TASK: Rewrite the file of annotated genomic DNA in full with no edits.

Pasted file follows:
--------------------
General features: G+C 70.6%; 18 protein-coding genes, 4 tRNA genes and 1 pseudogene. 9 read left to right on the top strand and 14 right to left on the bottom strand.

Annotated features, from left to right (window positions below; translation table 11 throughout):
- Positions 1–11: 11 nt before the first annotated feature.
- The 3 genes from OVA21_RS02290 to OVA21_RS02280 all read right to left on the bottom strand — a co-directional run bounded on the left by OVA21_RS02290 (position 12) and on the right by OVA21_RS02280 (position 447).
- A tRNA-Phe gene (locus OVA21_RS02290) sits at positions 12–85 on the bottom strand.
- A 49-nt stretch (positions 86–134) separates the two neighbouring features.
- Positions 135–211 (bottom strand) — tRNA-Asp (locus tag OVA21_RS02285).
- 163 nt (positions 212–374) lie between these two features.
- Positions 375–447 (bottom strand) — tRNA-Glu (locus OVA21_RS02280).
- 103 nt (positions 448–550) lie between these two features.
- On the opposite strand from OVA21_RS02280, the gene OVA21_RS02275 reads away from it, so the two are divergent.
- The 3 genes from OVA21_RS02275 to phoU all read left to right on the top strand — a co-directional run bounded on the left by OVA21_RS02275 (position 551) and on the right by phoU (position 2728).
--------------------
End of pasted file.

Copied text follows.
General features: G+C 70.6%; 18 protein-coding genes, 4 tRNA genes and 1 pseudogene. 9 read left to right on the top strand and 14 right to left on the bottom strand.

Annotated features, from left to right (window positions below; translation table 11 throughout):
- Positions 1–11: 11 nt before the first annotated feature.
- The 3 genes from OVA21_RS02290 to OVA21_RS02280 all read right to left on the bottom strand — a co-directional run bounded on the left by OVA21_RS02290 (position 12) and on the right by OVA21_RS02280 (position 447).
- A tRNA-Phe gene (locus OVA21_RS02290) sits at positions 12–85 on the bottom strand.
- A 49-nt stretch (positions 86–134) separates the two neighbouring features.
- Positions 135–211 (bottom strand) — tRNA-Asp (locus tag OVA21_RS02285).
- 163 nt (positions 212–374) lie between these two features.
- Positions 375–447 (bottom strand) — tRNA-Glu (locus OVA21_RS02280).
- 103 nt (positions 448–550) lie between these two features.
- On the opposite strand from OVA21_RS02280, the gene OVA21_RS02275 reads away from it, so the two are divergent.
- The 3 genes from OVA21_RS02275 to phoU all read left to right on the top strand — a co-directional run bounded on the left by OVA21_RS02275 (position 551) and on the right by phoU (position 2728).